Andreas H. Gratze, Zotter’s Art Director, about banana tigers and Pac-Man
You’ve been creating designs for Zotter since 1994, that’s almost 30 years at this point.
Andreas H. Gratze: We’ve known each other since I was 18. Sepp (Josef Zotter) had his chocolate idea and he needed good package designs. Our friendship has held until this day, surviving my 5-year stint in Vienna and 11 years in Berlin.
For this collection, you’ve actually created more than 50 new designs in the space of just a few months. Where does your inspiration come from?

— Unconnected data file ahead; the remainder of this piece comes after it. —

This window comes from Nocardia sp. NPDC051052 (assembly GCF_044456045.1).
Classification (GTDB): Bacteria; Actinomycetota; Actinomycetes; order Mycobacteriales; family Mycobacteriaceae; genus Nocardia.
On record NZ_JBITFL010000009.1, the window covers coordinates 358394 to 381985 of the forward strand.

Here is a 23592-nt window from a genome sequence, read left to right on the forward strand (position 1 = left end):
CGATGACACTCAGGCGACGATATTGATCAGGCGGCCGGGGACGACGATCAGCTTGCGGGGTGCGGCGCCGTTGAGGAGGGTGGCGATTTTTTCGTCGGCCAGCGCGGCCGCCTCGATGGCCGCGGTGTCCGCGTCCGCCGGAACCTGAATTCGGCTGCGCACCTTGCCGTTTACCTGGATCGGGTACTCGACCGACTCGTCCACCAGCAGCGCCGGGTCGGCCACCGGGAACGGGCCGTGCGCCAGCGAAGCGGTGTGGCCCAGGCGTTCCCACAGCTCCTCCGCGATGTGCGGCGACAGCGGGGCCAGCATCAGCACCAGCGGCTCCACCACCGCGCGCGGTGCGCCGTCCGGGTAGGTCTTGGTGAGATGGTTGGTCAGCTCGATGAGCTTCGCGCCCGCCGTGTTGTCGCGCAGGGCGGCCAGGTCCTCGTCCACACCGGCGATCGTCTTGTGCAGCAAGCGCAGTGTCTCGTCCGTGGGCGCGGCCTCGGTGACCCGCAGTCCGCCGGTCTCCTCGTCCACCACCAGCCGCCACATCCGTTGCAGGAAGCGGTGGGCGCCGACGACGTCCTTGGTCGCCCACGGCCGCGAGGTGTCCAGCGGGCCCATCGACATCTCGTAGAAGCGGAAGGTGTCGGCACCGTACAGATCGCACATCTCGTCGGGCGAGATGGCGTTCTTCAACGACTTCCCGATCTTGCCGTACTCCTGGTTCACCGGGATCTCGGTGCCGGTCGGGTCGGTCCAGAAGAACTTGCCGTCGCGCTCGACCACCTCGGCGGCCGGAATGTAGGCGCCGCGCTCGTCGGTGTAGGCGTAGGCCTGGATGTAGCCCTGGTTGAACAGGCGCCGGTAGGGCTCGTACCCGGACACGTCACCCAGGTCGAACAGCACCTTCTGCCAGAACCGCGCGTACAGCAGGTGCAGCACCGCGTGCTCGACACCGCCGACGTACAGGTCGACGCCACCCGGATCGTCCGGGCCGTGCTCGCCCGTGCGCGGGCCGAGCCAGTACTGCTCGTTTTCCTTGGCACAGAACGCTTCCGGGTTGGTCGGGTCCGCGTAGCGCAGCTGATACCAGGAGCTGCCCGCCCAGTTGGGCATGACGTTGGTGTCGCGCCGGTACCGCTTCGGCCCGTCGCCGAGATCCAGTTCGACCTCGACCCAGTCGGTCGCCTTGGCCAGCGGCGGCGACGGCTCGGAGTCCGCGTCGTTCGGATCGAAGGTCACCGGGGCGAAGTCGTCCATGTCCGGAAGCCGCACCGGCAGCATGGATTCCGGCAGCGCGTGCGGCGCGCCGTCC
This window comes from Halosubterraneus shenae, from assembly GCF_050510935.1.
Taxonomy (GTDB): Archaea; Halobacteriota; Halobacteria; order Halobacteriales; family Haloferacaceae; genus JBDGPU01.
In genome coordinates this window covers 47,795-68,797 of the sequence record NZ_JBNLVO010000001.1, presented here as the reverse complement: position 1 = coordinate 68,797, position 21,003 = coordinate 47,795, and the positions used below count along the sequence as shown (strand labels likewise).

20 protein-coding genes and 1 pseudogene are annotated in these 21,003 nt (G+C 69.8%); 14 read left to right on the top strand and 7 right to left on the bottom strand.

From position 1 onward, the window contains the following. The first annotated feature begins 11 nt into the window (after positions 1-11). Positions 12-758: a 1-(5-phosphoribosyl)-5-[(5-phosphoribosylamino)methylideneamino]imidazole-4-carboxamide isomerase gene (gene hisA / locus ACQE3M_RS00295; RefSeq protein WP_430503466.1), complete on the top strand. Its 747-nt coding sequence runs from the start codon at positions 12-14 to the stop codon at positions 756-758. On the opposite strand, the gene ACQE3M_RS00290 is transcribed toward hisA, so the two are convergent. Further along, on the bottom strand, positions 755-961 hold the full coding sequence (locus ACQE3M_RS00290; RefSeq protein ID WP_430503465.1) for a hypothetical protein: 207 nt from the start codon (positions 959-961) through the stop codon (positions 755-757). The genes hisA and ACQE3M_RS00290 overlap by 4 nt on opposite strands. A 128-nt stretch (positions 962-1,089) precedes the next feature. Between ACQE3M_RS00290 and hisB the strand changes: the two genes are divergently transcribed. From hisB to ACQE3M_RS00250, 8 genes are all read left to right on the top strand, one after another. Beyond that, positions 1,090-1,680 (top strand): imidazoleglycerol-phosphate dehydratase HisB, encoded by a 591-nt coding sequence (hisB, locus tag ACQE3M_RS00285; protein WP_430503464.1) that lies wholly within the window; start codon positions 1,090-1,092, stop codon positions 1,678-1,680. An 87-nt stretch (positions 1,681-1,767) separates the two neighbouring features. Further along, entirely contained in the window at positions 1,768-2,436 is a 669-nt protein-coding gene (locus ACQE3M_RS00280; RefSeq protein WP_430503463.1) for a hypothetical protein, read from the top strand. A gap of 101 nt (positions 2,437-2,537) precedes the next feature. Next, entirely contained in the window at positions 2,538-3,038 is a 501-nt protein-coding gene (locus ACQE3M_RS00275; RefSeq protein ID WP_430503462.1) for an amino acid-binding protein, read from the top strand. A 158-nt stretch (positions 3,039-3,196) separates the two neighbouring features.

Andreas H. Gratze: I derive my inspiration from literally everywhere: nature, people, films. The Miso Caramel design came from an Asian movie – a fight scene with protagonists in wide skirts made me think of this particular movement. The Candied Almond design is reminiscent of pebbles I found on a beach in Croatia. And the Fruit Praline & Fragrant Marzipan design comes from a fairy tale with swirling apple pie smell. Kind of like in Tom & Jerry when the mouse floats through the air towards an irresistible cheese smell.
How exactly are the illustrations created?
Andreas H. Gratze: Once I receive Zotter’s list of ideas, I work through it and start on little sketches and copious notes right away. Some things I have to research – like a provenance or some more specific background on a product. Some of the ideas are derived from my own personal sketch book,